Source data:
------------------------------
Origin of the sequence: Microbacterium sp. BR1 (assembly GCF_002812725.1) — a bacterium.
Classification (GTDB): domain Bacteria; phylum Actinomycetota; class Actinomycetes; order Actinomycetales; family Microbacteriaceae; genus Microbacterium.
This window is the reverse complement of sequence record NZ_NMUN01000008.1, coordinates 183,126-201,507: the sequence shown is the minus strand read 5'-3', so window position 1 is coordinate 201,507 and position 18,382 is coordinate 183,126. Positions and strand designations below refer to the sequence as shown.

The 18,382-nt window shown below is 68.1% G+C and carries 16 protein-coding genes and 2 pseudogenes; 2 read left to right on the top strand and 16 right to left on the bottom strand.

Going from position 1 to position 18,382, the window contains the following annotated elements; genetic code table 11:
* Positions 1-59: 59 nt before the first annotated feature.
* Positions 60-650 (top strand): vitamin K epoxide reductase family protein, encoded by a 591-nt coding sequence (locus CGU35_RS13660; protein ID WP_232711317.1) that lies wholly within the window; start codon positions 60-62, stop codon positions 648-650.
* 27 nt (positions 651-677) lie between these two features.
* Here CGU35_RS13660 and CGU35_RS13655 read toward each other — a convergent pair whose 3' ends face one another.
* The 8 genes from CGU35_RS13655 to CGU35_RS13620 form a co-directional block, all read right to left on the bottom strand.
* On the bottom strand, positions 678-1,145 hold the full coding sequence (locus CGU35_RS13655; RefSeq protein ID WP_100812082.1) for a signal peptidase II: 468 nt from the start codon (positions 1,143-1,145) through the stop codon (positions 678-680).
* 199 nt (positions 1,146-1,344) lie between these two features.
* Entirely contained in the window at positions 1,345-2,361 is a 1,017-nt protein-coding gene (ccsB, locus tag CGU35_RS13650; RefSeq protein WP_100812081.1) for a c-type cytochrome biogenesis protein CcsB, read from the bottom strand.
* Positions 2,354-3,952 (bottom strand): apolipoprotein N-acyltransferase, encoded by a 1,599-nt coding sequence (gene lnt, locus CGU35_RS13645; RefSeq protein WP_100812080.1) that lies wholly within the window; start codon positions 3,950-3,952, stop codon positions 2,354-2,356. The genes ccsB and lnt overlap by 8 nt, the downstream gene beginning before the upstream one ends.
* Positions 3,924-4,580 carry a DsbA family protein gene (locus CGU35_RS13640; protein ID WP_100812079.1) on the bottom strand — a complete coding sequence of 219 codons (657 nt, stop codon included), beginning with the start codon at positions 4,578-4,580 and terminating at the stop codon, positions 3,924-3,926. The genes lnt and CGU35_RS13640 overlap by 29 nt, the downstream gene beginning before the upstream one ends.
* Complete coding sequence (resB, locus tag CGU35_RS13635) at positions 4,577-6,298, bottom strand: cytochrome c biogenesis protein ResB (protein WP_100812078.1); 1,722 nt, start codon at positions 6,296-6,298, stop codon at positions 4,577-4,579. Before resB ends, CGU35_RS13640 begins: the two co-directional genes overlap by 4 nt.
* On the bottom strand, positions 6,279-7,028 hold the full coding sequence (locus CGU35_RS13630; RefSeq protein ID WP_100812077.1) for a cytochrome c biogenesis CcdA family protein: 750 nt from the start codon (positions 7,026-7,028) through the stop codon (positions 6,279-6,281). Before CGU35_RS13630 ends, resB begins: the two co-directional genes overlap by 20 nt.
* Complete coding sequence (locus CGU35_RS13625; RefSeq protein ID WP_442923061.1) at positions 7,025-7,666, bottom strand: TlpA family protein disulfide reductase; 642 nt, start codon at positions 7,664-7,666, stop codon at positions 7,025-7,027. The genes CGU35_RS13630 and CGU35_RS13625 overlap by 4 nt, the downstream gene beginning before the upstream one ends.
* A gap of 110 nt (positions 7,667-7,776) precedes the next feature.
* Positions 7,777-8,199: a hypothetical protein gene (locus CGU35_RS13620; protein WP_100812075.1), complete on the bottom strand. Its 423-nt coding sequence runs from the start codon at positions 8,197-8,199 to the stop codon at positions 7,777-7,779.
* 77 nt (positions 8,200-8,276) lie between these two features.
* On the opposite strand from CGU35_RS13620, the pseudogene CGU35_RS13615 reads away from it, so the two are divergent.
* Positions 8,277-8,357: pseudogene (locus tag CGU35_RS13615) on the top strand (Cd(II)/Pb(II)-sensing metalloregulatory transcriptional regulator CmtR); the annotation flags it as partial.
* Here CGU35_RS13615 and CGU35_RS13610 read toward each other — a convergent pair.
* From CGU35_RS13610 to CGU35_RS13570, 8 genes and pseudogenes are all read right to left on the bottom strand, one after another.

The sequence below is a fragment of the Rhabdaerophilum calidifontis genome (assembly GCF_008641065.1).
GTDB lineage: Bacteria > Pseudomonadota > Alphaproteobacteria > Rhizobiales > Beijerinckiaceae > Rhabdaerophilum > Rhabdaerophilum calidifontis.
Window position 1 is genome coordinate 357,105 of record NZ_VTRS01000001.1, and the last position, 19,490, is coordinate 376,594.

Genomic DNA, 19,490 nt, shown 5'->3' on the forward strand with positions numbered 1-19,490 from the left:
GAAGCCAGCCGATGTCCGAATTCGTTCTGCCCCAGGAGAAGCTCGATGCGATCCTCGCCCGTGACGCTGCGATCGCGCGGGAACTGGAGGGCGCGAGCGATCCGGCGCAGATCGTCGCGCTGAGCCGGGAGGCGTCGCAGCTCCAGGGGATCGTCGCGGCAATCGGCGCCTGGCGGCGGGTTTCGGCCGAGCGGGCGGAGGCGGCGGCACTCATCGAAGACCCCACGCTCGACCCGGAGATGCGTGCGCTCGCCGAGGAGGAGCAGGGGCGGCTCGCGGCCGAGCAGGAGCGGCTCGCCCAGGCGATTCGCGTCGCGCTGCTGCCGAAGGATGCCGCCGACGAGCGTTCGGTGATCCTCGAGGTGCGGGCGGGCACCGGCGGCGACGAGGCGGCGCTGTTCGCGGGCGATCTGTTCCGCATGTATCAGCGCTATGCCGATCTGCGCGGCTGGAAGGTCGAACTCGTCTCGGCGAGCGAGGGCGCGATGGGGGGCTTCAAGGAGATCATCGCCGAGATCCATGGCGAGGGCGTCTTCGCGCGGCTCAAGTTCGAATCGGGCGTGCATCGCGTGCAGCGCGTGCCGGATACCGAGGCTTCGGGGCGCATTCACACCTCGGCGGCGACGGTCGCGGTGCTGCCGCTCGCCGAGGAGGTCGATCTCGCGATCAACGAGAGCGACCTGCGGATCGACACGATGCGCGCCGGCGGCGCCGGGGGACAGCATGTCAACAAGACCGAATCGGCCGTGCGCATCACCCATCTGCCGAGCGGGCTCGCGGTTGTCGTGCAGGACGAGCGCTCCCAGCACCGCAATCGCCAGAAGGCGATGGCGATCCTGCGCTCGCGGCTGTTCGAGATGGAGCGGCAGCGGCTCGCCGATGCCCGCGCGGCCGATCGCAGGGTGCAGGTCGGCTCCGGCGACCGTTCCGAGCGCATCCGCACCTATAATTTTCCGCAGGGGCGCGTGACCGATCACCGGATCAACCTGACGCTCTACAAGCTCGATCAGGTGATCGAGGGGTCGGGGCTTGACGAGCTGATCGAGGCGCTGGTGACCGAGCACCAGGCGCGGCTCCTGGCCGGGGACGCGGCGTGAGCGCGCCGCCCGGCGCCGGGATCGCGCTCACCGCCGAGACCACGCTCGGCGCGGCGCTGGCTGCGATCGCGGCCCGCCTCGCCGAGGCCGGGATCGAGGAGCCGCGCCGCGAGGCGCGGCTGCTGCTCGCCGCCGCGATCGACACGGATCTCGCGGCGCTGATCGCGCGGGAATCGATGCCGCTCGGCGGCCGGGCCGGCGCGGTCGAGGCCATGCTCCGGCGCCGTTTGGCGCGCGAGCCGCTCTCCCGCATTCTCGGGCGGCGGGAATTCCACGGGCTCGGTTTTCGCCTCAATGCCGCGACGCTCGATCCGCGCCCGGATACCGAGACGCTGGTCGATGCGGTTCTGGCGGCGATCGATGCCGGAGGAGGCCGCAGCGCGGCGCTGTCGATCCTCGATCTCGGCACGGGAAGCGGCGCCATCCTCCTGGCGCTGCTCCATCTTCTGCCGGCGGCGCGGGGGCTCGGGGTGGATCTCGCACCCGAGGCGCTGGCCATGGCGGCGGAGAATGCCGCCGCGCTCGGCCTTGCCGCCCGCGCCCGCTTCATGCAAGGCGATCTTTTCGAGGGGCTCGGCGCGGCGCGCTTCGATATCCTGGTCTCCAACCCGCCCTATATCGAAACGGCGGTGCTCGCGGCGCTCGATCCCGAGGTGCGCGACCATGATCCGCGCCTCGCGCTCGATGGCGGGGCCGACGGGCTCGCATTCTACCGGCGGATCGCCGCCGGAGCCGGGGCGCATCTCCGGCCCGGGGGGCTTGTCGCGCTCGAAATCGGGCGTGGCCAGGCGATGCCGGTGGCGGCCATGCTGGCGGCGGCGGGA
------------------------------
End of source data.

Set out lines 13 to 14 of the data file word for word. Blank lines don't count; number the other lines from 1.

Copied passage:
* Entirely contained in the window at positions 1,345-2,361 is a 1,017-nt protein-coding gene (ccsB, locus tag CGU35_RS13650; RefSeq protein WP_100812081.1) for a c-type cytochrome biogenesis protein CcsB, read from the bottom strand.
* Positions 2,354-3,952 (bottom strand): apolipoprotein N-acyltransferase, encoded by a 1,599-nt coding sequence (gene lnt, locus CGU35_RS13645; RefSeq protein WP_100812080.1) that lies wholly within the window; start codon positions 3,950-3,952, stop codon positions 2,354-2,356. The genes ccsB and lnt overlap by 8 nt, the downstream gene beginning before the upstream one ends.